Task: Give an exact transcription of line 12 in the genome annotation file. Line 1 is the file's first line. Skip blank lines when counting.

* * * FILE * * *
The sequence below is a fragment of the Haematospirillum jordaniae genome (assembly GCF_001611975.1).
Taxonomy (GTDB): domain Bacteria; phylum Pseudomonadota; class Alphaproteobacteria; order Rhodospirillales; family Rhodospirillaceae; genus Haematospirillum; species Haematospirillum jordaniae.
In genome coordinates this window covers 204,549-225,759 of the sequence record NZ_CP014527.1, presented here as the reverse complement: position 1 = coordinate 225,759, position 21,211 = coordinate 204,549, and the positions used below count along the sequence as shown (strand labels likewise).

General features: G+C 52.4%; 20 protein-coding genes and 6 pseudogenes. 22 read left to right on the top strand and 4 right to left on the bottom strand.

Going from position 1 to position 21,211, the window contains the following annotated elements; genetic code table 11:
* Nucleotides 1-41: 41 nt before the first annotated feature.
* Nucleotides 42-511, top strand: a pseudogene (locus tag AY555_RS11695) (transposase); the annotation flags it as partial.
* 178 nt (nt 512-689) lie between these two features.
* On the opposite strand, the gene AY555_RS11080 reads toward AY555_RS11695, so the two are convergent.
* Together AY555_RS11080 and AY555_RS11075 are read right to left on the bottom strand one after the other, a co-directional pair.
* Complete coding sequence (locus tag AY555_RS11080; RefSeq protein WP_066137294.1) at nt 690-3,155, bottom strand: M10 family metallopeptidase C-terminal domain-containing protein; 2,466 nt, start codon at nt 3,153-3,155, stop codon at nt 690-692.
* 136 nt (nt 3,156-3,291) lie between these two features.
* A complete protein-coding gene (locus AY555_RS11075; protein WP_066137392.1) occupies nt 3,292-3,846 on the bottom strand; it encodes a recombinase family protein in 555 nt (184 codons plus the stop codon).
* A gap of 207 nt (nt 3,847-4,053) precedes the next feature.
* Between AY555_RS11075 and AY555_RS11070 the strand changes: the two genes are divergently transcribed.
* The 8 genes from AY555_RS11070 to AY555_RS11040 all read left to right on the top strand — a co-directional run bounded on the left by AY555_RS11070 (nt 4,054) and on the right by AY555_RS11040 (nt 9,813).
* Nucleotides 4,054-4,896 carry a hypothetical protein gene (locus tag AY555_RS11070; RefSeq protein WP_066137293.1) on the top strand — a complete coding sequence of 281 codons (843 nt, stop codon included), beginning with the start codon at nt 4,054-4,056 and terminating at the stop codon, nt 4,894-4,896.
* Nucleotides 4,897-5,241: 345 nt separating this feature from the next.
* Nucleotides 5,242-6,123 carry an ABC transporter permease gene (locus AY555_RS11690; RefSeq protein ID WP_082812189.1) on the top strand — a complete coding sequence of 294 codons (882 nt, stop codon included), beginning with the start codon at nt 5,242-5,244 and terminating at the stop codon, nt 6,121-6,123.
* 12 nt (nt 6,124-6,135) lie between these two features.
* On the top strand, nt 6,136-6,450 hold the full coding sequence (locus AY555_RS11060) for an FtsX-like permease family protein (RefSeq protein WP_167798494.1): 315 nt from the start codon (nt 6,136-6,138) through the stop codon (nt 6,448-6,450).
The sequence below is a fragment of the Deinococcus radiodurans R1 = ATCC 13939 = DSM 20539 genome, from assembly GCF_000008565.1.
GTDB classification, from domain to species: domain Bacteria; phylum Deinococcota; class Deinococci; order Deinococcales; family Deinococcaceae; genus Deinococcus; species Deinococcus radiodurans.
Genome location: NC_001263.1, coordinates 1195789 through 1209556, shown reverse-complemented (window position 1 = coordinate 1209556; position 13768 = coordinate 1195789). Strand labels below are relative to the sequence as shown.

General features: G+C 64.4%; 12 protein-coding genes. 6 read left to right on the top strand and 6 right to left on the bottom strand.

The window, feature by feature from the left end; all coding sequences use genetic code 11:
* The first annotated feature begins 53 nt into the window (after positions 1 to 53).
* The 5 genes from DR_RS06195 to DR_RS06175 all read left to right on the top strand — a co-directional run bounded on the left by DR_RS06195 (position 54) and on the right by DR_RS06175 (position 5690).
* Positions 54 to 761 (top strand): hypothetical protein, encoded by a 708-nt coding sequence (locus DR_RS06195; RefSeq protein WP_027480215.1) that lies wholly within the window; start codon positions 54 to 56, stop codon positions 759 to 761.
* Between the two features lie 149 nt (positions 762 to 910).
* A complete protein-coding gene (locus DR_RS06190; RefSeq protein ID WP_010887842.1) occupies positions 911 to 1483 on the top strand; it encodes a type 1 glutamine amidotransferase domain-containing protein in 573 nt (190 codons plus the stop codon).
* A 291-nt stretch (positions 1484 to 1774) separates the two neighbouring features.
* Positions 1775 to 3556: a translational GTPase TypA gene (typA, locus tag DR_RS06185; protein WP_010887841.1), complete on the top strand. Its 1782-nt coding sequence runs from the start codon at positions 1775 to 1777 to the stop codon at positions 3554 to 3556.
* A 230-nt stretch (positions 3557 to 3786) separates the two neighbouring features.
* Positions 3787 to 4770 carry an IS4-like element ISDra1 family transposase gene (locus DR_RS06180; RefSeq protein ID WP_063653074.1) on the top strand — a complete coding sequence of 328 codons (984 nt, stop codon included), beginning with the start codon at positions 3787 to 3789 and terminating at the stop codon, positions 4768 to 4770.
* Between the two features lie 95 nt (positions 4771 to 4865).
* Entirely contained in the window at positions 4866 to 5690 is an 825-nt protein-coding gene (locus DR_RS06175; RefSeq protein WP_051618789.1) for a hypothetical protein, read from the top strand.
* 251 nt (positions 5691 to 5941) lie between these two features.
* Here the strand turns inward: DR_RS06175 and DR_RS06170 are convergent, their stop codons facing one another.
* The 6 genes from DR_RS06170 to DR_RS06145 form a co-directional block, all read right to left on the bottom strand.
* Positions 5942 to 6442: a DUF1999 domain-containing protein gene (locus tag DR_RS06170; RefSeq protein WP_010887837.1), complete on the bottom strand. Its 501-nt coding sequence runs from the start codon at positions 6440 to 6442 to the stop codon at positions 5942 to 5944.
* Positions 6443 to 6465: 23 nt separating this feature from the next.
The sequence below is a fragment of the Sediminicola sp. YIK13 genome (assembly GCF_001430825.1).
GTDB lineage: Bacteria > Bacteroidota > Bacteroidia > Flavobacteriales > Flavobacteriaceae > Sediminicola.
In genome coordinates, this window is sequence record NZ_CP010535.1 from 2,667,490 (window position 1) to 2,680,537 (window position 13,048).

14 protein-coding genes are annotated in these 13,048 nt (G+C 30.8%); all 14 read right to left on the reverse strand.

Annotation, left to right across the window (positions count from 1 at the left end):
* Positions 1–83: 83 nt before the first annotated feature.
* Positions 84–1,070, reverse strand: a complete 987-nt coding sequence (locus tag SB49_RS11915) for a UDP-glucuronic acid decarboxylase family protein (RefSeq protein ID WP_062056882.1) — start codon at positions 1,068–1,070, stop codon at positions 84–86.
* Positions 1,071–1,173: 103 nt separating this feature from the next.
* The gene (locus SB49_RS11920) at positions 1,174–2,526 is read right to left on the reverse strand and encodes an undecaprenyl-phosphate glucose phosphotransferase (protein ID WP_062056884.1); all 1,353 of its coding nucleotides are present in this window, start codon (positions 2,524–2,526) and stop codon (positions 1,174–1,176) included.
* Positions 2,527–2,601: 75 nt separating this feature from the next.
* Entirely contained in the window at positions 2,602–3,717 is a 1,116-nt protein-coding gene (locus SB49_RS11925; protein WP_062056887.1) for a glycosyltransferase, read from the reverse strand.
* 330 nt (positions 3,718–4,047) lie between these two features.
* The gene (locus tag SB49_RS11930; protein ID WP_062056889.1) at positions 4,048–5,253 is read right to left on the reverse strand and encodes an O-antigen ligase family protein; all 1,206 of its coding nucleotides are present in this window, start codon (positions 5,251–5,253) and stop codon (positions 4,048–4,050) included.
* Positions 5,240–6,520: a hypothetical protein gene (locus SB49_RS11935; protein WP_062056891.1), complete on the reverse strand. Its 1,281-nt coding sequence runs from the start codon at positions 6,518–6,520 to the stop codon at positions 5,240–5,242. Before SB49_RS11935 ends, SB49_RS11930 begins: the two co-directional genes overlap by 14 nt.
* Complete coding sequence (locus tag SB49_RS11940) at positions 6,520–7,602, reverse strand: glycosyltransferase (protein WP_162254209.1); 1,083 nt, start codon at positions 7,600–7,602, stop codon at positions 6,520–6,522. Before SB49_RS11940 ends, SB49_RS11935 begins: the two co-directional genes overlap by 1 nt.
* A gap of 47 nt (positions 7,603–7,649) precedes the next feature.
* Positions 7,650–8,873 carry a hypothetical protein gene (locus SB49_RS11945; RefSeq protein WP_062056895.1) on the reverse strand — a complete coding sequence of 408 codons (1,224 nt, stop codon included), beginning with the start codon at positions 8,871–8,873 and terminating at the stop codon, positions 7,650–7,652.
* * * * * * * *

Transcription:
* 136 nt (nt 3,156-3,291) lie between these two features.